What's new with AV1, OTT and ATSC 3.0, and what does the video and TV industry really think of 5G? We'll find out next week in Sin City.

Jeff Baumgartner, Senior Editor

April 5, 2019

3 Min Read
Four Trends We'll Be Tracking at NAB 2019

The annual National Association of Broadcasters (NAB) show in Las Vegas will kick into high gear on Monday and offer a glimpse at what's new and what's on the horizon for video technologies -- spanning enhancements and innovations in areas such as workflow and encoding -- as well as pay-TV and OTT video service trends, and key updates on ATSC 3.0, the next-gen broadcasting standard.

In an attempt to separate some signal from the noise, here's a snapshot of what Light Reading will be focused on next week in Sin City in between hands of Texas Hold'Em:

Has AV1 made much progress?
Last year's NAB served as debutante ball for AV1, a new royalty-free video codec from the Alliance for Open Media designed to be about 30% more efficient than HEVC and VP9, and backed by such heavy hitters as Apple, Google, Mozilla, Amazon, Facebook, Microsoft and Netflix.

Though initial use-cases for AV1 were targeted at browsers and focused on OTT video, this week's event will likely shed some light on progress being made with respect to AV1-optimized hardware and some proof that the codec is gathering steam in terms of adoption and widescale commercial readiness. We also expect some additional big names to join the mix and add more heft and credibility to AV1.

What's next for OTT?
Led by giants like Netflix, Amazon, Hulu and (soon) Disney, OTT video has matured into a massive, but fragmented, business. There's never been more consumer choice for on-demand and live TV options that can be streamed in via the Internet.

Monday morning's Light Reading-hosted event -- Getting to OTT 2.0 -- will cover various aspects of the OTT business, including profitability, quality and differentiation, with perspective from top execs from Viacom, Philo, Digital Media Rights, SSIMWAVE, Ovum and Synamedia.

But another area we'll be looking into next week are the advancements being made in latency to more closely synch up the traditional live broadcast TV feed and those being delivered via the Internet through OTT apps and virtual MVPDs. A session on Monday with execs from Tribune Media, Sky Italia, Limelight Networks, Imagine Communications and Verizon Digital Media Services will dig into some new techniques and best practices that can help to close the gap.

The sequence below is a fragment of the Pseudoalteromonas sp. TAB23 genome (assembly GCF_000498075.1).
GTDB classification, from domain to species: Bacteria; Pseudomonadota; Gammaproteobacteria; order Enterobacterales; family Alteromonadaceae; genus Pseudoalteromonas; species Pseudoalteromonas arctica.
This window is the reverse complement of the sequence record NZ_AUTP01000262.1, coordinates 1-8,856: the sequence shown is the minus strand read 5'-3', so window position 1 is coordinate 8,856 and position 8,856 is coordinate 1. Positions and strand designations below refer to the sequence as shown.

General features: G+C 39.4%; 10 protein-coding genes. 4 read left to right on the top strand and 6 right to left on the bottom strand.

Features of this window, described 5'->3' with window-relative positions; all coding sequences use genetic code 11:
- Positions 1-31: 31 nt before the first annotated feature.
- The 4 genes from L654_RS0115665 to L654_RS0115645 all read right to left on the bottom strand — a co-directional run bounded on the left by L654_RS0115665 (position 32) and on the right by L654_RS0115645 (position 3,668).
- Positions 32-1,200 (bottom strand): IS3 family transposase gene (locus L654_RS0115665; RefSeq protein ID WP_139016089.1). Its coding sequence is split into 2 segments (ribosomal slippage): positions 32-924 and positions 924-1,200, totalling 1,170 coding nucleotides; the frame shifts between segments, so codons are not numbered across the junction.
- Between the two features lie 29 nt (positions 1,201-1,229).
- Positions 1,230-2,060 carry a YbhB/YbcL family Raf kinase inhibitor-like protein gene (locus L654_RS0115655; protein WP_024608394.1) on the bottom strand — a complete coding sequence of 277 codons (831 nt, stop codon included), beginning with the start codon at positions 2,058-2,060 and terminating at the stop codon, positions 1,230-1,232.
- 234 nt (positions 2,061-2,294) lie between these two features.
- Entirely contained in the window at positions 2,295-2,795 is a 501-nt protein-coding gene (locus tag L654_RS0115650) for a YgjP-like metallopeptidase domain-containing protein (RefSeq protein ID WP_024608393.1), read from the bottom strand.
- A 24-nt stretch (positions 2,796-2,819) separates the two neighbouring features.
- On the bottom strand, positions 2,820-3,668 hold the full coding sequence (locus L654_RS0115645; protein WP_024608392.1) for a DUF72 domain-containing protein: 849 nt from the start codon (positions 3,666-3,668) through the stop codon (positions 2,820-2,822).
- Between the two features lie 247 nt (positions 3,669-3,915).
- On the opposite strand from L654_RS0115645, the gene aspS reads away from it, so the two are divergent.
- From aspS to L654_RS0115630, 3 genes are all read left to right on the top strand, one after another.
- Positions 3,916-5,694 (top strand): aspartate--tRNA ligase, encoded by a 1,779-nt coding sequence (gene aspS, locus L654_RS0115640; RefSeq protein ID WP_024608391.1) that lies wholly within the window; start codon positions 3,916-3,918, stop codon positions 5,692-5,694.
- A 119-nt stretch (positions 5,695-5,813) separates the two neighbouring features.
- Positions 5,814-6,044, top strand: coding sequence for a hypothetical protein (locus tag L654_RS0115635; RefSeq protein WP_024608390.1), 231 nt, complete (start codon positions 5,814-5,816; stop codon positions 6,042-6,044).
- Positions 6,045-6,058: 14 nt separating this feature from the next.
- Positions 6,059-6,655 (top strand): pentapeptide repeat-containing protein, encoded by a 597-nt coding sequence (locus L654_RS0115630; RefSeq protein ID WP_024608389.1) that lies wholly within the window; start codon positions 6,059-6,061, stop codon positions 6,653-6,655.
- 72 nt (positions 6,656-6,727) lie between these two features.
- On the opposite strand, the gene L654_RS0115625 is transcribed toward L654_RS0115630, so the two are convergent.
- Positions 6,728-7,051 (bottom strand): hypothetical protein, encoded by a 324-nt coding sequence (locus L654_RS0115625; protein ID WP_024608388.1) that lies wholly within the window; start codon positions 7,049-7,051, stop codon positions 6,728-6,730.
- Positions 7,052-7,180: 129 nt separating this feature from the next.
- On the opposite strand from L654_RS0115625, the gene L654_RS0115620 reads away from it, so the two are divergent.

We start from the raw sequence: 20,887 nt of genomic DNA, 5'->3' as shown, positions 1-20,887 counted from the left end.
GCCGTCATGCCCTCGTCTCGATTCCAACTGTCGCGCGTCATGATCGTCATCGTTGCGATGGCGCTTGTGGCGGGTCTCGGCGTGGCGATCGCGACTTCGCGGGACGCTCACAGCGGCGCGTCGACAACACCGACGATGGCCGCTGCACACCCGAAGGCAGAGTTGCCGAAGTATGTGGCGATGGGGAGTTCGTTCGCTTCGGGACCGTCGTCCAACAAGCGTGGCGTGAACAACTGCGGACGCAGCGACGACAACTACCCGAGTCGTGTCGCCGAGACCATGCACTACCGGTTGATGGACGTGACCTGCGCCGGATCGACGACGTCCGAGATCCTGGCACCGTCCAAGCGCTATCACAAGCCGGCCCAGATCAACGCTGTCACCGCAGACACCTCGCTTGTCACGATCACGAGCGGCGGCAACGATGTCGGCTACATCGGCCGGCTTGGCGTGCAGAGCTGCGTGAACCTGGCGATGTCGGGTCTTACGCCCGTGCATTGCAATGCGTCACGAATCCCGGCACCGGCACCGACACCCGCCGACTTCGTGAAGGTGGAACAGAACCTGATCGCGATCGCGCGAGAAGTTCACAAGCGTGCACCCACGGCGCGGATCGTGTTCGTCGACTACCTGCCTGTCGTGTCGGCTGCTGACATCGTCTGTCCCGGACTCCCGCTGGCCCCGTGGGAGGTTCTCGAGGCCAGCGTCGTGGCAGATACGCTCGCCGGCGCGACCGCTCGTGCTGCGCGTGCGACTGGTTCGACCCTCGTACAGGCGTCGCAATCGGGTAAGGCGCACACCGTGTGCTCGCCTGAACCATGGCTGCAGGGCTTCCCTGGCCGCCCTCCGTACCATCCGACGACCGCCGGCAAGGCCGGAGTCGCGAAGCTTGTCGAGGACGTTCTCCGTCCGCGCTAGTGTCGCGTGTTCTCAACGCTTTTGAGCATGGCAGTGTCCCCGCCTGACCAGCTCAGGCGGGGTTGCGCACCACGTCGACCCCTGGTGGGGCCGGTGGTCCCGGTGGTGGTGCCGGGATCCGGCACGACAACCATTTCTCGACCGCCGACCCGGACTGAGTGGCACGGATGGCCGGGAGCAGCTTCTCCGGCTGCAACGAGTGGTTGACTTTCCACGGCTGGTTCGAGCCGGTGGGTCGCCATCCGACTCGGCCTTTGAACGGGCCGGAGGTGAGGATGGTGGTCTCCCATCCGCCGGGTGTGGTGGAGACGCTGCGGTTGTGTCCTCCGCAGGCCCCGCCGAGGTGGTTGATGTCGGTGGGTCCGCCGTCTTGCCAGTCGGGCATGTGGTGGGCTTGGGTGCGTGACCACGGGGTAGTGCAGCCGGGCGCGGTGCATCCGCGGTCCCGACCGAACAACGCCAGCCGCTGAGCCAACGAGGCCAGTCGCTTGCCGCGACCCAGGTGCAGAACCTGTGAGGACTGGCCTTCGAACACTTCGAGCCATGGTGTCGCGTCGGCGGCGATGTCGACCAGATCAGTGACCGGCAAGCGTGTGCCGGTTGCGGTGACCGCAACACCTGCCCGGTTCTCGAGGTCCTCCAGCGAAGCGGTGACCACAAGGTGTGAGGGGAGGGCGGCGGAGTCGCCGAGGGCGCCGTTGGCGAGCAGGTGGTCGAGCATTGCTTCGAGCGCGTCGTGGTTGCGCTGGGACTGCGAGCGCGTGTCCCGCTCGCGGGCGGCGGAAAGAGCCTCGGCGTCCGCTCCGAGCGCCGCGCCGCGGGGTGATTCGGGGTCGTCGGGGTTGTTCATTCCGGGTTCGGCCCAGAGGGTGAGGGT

ATSC 3.0: go for liftoff?
At the show, there will be a major focus on ATSC 3.0, the next-gen broadcast signaling standard that will carry along some key OTT-like capabilities (support for multiple screens, 4K resolution, interactivity and targeted advertising). There will also be attention paid to some regulatory wrinkles that still need ironing pit -- how, for instance, will ATSC 3.0 affect the redistribution rules of local broadcast TV on cable systems?

But this is a broadcast-focused show, so expect that industry to toot its horn on ATSC 3.0. Expect some horn-blaring on Monday afternoon during an ATSC 3.0 rollout session featuring Sinclair Broadcast Group chairman David Smith and execs with ONE Media, SK Telecom, Spectrum Co. and Saankhya Labs.

But just to show that we're all friends here, a session on Wednesday will argue that ATSC 3.0 is complementary, rather than competitive, with 5G.

The 411 on 5G
And since no one can have a technology discussion without including 5G, the next-gen mobile/wireless standard will also have some sessions dedicated to the topic.

For us, the can't-miss 5G session gets underway Wednesday, with Taher Behebhani of Samsung Electronics America, Lynn Comp with Intel and Christopher Levendos, the former Google and Frontier Communications exec who is now with Crown Castle.

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— Jeff Baumgartner, Senior Editor, Light Reading

About the Author(s)

Jeff Baumgartner

Senior Editor, Light Reading

Jeff Baumgartner is a Senior Editor for Light Reading and is responsible for the day-to-day news coverage and analysis of the cable and video sectors. Follow him on X and LinkedIn.

Baumgartner also served as Site Editor for Light Reading Cable from 2007-2013. In between his two stints at Light Reading, he led tech coverage for Multichannel News and was a regular contributor to Broadcasting + Cable. Baumgartner was named to the 2018 class of the Cable TV Pioneers.

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